Inspired by Mackintosh

Basset-Lowke Bookcase

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Mackintosh Basset Lowke Bookcase MK55 Zoom

Inspired by Mackintosh

Basset-Lowke Bookcase

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Availability: In stock

Regular Price: £3,865.07

Special Price £2,898.80

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Description

100% Made in Italy. Revolving library of open pore black laquered inlaid ashwood with removable wooden tray.
History
This series (tables, chairs and sideboard) was designed by Mackintosh in 1918 for ‘Candida Cottage’, the country home of W.J. Basset-Lowke, a Southampton industrialist. At least, this is the story according to scholars: the furniture was, in fact, never made while Mackintosh was alive. It was rejected by Basset-Lowke, who judged the plans too modern for the times. Only the designs survived, kept by the University of Glasgow, which contain no annotations regarding the work. Open pore black lacquered ashwood frame (on request, also available in other colours). Mother of pearl inserts inside the chairs and the sideboard. For the chairs, seat with handmade braided straw. Oval table with two sides reclining top.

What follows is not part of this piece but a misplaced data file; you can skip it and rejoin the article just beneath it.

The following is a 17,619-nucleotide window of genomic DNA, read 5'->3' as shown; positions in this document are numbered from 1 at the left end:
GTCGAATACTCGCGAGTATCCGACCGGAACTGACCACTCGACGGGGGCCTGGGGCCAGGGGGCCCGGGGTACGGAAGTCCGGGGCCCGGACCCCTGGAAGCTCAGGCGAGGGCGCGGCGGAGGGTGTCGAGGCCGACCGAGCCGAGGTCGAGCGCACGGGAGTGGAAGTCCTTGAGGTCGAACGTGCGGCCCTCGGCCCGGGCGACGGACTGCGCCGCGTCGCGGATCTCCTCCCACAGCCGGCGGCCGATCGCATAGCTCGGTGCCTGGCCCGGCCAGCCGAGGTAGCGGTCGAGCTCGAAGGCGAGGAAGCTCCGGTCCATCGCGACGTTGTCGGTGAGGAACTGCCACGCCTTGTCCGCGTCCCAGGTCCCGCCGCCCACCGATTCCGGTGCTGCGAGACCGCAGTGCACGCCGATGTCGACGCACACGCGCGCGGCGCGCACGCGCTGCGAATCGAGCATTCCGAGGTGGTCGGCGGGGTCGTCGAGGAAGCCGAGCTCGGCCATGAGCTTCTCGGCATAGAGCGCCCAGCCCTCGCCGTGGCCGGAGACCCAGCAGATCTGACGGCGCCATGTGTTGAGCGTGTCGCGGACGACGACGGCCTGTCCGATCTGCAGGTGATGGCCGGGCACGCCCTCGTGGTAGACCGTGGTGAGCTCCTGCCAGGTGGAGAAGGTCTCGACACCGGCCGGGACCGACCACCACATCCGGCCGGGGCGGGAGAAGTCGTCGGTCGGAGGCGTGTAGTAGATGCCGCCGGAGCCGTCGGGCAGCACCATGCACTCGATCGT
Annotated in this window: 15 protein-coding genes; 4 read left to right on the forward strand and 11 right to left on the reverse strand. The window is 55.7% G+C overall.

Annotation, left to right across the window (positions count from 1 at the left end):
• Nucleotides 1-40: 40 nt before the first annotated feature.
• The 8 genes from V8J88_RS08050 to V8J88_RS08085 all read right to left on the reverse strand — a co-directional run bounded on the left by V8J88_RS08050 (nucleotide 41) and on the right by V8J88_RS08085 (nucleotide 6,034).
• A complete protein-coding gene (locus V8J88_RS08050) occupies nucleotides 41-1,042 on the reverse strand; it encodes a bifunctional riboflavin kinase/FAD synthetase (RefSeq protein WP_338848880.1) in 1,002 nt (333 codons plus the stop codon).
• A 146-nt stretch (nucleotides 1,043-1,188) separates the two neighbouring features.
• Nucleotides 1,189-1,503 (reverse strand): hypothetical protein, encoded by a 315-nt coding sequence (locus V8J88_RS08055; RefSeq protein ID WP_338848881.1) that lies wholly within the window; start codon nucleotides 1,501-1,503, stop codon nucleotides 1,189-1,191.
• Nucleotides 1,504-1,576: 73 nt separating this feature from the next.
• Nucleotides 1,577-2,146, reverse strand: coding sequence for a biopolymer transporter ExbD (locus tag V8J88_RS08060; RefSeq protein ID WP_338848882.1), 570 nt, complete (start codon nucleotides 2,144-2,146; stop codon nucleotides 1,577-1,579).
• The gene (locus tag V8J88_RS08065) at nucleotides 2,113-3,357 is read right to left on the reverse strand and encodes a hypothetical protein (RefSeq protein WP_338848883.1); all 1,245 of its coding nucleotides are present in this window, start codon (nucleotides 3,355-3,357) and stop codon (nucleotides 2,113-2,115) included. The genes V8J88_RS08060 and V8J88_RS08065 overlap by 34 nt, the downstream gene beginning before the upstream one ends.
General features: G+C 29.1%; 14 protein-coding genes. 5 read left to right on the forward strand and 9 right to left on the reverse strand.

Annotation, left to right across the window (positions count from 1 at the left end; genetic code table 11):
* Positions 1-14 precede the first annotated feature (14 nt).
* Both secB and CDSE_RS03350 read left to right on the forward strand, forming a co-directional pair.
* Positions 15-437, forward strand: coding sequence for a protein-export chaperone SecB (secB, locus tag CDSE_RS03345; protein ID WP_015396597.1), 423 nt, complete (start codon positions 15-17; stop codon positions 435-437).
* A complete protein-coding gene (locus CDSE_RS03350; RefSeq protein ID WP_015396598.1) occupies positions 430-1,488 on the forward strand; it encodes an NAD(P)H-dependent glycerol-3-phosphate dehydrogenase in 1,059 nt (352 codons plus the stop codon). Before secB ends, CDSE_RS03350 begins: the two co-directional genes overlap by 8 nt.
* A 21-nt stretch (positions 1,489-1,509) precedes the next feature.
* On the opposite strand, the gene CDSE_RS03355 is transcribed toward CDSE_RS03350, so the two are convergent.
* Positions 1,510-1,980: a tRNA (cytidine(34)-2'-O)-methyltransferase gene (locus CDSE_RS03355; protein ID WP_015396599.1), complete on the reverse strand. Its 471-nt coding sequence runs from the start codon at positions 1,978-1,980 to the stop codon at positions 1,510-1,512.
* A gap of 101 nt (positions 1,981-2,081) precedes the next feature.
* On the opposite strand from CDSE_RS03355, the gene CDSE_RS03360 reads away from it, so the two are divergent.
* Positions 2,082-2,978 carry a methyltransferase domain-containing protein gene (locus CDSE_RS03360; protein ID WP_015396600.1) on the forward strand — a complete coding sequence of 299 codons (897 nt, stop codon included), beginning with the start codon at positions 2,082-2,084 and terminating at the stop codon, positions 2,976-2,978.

Additional Info

Dimensions W48 D48 H134 cm
Inspired by Mackintosh
Line Limited
Model Library
Structure Schema MK55
C. R. Mackintosh

Mackintosh

C.R. Mackintosh

(1868-1928)

Furniture is passion, an expression of our love of life.

A native Scot from Glasgow, today Mackintosh is considered a fundamental reference point for Liberty style, although his line was very personal, because his ideas essentially anticipated the times. His architectural designs, conceived for elementary volumetric blocks, are aspired to an extreme clarity and structural rationality. He was the first to create interiors with entirely white walls, overcoming the concept of the “facade” in architecture, and drawing inspiration from Celtic and primitive art for his forms.

His furniture designs are also highly original and innovative; during the course of his career, he designed rigidly geometric furniture, preferably black, bearing a strong decorative stamp. Mackintosh loved wood and treated it like a supple, malleable material, covering it with lacquer, to hide seams and joints, enhancing only its definitive forms. For Mackintosh, architectonic space and furniture were the same total work of art. This is why – like many figures of the Modern Movement – he personally attended to even the tiniest details (even wallpaper, lighting, tableware), and refused works where he could not exercise a complete control.